At 84, Grandma’s repartee had long left her, and she was reduced to repeating the same four or five statements over and over, my heart cracking a little more every time she said them. Our attempts at conversation seemed clumsy, my cousin’s voice slicing through the silence in the room and my attempts to speak more quietly thwarted as I had to repeat myself so Grandma could hear. We took it in turns to look at the TV, or at the other people in the room. One lady had slumped face down onto the console table in front of her, and a care worker wordlessly lifted her up and sponged down her face to rouse her. Another old lady smiled at us intently, perhaps thinking we were there to see her. Across the room, one of the few male inhabitants chewed absent-mindedly on his false teeth and surveyed us with an expression I couldn’t quite read, like a kind of indifference and resignation you can only acquire after the age of 70.

Grandma took to loudly slating some of her fellow residents but thankfully they were oblivious. The flowers we had brought with us were ceremonially placed on a table in the centre of the room, but were ignored by everybody. One care worker put on some wartime music for a lady tapping her toe in the corner of the room next to a prehistoric music system. She hummed along half-joyfully and a couple of other residents turned slowly to look at her with contempt.

The minutes passed like decades and finally we decided to leave. The beginnings of tears mixed in with tiredness and frustration from the situation began to prick my eyes and we kissed Grandma goodbye and walked back up the corridors. After talking briefly to a head care worker about Grandma’s health (very good, in fact), we asked to see her room. The medium-sized, crochet-laden cell was pleasant enough, with a large window and various mood-enhancing decorations. I looked round for any sign that this room belonged to my grandmother. There were few possessions I recognised save for a mirror I remembered from childhood and a cardigan she’d been wearing the last time I saw her. There was no clue that my gran had been on the Earth for 84 years except for her very presence in the day room on the floor below. We thanked the staff and left.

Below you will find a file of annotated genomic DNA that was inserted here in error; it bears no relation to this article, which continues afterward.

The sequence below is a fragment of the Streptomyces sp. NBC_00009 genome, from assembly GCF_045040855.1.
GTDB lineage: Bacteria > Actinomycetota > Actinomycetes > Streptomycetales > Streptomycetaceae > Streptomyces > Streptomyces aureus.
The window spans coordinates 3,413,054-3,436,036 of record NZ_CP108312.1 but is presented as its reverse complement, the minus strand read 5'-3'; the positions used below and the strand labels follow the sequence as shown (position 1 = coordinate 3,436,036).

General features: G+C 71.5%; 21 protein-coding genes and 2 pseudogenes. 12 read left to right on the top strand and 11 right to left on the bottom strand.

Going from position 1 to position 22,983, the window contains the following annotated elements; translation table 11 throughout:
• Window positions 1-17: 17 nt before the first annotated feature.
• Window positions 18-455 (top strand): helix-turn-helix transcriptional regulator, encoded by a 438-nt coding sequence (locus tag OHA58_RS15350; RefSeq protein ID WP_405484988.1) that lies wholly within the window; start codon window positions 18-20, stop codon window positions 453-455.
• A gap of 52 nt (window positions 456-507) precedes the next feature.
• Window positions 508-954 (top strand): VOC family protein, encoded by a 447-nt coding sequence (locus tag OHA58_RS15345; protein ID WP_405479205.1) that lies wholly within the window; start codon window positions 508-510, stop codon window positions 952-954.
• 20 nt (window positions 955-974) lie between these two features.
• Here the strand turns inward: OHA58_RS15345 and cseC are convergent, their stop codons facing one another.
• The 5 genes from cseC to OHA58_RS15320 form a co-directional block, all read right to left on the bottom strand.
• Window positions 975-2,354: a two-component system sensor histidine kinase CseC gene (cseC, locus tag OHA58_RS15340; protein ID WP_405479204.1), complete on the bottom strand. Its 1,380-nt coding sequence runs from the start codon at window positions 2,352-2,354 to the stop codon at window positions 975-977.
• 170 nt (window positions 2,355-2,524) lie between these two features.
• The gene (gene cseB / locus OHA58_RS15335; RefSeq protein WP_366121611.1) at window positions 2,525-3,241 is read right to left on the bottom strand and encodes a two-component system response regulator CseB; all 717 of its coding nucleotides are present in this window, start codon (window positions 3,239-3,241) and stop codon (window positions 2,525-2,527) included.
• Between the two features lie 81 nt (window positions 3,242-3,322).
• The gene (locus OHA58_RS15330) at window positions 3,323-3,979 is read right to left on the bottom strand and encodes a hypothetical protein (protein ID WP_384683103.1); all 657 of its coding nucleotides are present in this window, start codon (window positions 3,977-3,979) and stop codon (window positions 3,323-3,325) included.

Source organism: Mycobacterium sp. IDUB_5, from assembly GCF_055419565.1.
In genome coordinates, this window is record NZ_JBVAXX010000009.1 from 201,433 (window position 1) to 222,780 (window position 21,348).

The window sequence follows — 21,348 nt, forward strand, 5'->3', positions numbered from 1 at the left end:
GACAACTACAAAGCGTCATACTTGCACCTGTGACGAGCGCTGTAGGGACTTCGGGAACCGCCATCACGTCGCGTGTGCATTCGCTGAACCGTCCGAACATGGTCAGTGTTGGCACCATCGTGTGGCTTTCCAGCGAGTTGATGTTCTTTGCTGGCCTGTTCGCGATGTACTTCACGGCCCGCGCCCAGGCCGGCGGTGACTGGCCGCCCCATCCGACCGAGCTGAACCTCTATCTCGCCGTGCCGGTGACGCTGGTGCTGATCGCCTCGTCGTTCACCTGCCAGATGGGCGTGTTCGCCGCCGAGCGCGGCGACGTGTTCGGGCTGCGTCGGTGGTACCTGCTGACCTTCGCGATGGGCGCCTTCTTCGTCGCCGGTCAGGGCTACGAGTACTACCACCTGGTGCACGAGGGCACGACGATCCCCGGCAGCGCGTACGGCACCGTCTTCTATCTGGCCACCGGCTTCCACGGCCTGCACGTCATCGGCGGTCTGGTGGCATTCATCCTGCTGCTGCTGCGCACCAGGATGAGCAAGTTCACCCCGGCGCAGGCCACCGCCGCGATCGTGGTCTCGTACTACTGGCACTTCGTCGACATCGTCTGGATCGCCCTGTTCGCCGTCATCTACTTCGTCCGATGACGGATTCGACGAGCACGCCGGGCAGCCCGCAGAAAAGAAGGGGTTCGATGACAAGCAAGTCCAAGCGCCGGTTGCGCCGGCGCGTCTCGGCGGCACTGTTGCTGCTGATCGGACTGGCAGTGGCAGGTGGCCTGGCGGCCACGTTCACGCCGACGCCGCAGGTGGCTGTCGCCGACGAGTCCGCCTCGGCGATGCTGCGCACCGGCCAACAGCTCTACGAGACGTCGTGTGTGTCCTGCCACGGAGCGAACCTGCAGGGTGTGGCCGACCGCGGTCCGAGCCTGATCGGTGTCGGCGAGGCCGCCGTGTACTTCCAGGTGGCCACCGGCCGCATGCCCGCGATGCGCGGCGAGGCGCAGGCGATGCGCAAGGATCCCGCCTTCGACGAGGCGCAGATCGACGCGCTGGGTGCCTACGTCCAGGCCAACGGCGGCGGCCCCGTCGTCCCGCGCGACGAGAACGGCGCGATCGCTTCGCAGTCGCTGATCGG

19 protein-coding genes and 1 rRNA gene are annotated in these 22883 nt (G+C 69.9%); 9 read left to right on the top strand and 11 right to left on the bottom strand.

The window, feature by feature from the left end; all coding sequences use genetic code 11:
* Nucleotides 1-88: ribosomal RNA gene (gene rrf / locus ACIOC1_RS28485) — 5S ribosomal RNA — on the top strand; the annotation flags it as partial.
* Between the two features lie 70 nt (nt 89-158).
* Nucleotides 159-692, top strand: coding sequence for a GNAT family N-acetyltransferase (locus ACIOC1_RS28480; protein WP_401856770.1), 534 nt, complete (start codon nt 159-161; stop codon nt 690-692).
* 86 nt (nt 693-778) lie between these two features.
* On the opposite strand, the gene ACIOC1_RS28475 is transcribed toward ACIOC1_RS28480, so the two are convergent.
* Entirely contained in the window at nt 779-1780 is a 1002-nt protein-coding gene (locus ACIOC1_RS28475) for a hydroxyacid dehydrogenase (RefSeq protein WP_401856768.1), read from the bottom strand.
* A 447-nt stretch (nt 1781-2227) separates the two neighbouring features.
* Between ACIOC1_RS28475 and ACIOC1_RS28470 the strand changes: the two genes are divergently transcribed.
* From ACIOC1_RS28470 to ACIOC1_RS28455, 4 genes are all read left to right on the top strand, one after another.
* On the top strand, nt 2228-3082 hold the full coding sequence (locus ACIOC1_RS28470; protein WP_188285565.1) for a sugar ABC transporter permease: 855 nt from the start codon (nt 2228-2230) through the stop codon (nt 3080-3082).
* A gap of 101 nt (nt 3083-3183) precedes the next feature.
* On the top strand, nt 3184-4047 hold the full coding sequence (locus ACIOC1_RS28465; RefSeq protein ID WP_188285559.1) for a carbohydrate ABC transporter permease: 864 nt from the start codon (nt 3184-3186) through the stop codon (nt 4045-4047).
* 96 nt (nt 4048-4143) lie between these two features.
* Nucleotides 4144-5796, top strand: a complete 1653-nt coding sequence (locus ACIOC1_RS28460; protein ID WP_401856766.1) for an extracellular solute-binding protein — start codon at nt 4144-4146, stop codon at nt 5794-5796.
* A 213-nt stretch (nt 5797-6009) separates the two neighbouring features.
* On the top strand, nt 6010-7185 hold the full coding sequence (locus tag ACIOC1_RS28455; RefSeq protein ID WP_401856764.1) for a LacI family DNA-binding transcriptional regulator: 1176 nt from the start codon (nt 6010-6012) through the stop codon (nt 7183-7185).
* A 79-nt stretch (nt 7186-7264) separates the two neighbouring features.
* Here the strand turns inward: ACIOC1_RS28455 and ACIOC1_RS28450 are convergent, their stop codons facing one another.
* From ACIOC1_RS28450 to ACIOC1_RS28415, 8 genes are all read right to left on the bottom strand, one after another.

On the street outside, there didn’t seem to be anything to say, but our thoughts screamed out of our heads. The grandma who had spoiled us and watched us dance and play and perform shows for her had gone for good, her life and soul departed for pastures new. Her body, wilful and stubborn to the end, remained behind, refusing to let the small fact that her mind was no longer willing get in its way. And I suppose I take my hat off to it for its resilience.

As we walked along the road, my cousin smoking and me chugging on a bottle of water like it were a hip flask, we agreed we should do it again. Soon. “We mustn’t make it look like she’s forgotten,” we concurred, perhaps with a faint hope that if we remembered Grandma, somebody someday would be good enough to remember us.

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Responses

  1. Excellent post.

    There seems to be no solution, does there?

    Your post strikes home to this reader because, at 65, the prospect of my being in such a place looms ever larger.

    High on my list of dreads is that my being gay will be brushed under the carpet. It’s not that I expect to fancy my fellow inmates, let alone look for sex among them, but I really do not want carers trying to jolly me along by speaking of some woman with whom I may have exchanged a few words, if I’m capable of doing so, as my girl-friend.

  2. I worked as a care assistant one summer in 1992. It was the hardest job I’ve ever done, and your posting brought back a lot of memories – especially the catatonic people around the tv. I was 21 at the time, and unable to ever envisage myself getting older. At 21, all you have known is a gloriously functioning body. So I felt sorry for them, but no empathy.

    Fast forward 18 years and my body still works, but I feel like I’m on a countdown to catatonia. I guess that makes it all the more important to enjoy that bit inbetween.